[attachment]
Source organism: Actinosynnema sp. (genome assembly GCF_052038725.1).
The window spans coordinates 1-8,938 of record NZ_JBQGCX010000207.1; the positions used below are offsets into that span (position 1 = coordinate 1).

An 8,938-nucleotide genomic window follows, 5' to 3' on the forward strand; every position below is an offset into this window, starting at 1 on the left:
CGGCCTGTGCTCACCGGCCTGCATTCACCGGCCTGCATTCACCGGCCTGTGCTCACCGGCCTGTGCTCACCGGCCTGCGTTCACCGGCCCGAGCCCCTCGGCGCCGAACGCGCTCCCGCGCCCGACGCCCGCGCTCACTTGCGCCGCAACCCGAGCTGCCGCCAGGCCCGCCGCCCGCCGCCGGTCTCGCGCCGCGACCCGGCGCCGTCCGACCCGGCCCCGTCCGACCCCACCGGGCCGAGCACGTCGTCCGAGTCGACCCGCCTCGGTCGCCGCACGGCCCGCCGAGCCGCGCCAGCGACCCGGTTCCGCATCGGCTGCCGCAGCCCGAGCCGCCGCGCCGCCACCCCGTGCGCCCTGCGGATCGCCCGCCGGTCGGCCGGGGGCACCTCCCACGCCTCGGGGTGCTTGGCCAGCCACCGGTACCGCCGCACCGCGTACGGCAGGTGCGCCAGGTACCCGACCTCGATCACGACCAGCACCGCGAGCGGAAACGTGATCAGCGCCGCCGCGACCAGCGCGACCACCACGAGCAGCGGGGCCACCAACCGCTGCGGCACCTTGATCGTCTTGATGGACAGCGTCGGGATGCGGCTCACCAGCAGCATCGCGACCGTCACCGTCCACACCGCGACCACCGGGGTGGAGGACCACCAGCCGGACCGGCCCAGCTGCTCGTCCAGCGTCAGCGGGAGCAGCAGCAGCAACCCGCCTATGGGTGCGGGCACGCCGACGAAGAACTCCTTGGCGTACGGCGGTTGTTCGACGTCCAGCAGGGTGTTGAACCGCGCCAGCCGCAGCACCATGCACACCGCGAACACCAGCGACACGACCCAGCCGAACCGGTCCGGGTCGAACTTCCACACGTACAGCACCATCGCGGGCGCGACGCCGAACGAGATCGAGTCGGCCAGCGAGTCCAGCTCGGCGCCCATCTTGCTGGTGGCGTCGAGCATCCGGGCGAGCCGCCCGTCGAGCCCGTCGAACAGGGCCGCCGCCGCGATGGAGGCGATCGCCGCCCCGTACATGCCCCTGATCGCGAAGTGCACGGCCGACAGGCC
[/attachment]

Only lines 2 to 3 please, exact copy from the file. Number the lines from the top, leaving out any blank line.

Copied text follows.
The window spans coordinates 1-8,938 of record NZ_JBQGCX010000207.1; the positions used below are offsets into that span (position 1 = coordinate 1).

An 8,938-nucleotide genomic window follows, 5' to 3' on the forward strand; every position below is an offset into this window, starting at 1 on the left: